The MAT Act’s potential to truly bend the curve of overdose death has not been matched by its roll-out. The appropriate agencies made their announcements, and addiction-focused advocacy groups have tried to amplify the message. But there is no major effort to reach beyond the small pool of existing addiction medicine and psychiatry providers who are already prescribing buprenorphine, nor is there a clear plan to support providers to expand the scope of their practices. Further, the MAT Act does nothing to dismantle varying state-level regulations that also erect barriers to treatment. Vigorously communicating the MAT Act’s historic changes and investing in ancillary supports that prescribers need to effectively manage patients on buprenorphine would increase the number of providers who prescribe this medication, which in turn would reduce fatal drug overdoses. In France, removing regulations limiting buprenorphine prescribing was followed by a 79% decrease in deaths from opioid overdoses over the next three years. Extrapolated to the United States, that would translate to more than 30,000 fewer deaths each year from opioid overdoses.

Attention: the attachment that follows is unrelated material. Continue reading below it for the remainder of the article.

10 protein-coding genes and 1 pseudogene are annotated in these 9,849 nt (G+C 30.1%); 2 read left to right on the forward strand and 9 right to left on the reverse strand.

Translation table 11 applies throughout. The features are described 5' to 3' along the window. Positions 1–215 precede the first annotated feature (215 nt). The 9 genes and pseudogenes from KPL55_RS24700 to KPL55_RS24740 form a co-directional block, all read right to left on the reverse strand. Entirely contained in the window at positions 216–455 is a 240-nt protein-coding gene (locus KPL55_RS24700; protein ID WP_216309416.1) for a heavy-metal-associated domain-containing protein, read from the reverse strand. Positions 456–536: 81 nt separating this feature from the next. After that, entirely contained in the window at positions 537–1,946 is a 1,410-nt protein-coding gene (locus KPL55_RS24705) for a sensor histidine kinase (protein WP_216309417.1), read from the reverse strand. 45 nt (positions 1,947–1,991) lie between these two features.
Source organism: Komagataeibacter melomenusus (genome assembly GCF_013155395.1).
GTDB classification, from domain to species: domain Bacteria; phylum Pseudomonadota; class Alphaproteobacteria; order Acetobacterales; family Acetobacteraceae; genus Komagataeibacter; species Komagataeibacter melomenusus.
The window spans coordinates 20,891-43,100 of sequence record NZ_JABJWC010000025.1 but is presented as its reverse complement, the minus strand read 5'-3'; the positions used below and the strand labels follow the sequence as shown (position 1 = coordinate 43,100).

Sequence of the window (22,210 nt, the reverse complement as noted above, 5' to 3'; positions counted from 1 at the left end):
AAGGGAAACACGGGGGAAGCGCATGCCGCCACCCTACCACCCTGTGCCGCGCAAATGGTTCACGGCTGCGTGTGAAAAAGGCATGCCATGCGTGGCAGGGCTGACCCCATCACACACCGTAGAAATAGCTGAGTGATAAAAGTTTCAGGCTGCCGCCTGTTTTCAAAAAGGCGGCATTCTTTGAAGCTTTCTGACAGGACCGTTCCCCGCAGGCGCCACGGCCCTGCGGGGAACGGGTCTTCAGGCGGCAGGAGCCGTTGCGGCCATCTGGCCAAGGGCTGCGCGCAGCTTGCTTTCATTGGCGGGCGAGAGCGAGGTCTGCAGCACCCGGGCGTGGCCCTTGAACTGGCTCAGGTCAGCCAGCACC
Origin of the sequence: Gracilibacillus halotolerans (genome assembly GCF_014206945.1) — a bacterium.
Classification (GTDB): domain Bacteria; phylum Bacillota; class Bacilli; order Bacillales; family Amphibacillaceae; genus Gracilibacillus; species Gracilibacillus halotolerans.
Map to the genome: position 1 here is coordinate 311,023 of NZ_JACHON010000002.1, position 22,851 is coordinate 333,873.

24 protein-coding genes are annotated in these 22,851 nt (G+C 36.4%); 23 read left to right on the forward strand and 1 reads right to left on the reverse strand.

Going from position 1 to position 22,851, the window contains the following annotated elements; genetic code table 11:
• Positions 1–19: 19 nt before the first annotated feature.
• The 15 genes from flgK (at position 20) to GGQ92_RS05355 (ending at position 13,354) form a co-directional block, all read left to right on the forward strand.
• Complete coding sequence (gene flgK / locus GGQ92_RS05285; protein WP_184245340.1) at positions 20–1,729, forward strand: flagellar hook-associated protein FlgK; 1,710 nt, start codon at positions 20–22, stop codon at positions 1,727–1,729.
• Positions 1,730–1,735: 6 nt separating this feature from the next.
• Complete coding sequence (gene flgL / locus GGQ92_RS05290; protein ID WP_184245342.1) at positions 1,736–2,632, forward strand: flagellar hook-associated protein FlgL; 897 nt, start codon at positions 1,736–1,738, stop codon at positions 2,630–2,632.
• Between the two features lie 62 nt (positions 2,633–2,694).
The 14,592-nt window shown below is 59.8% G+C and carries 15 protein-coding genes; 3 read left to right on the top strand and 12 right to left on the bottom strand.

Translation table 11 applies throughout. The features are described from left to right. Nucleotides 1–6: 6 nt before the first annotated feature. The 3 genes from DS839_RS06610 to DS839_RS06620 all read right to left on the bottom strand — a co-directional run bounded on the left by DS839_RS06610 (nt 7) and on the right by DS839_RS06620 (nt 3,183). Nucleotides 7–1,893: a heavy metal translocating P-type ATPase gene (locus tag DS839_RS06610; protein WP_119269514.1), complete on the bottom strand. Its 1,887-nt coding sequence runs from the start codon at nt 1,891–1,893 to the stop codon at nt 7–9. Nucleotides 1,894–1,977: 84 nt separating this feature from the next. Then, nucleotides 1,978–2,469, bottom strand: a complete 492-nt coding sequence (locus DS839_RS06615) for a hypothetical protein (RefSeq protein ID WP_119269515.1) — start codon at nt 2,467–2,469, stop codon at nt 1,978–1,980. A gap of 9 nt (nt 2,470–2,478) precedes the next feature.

The MAT Act will let health care providers prescribe buprenorphine as they would any other medicine, which may help normalize its essential role in treating opioid use disorder. Although the act does direct the Substance Abuse and Mental Health Services Administration to conduct national awareness campaigns that encourage providers to incorporate medication treatment and addiction services into their practices, there has been little action and few plans beyond that high-level commitment. Communicating major public health milestones is a prerequisite to seeing changes in public health. Local media, national media, advocacy organizations, departments of health, and medical and scientific societies should be working in concert now to raise awareness about better access to buprenorphine. People with opioid use disorder need to know they can now ask their current health care providers for buprenorphine treatment — and gently educate them, if needed, that an X-waiver is no longer required to provide that.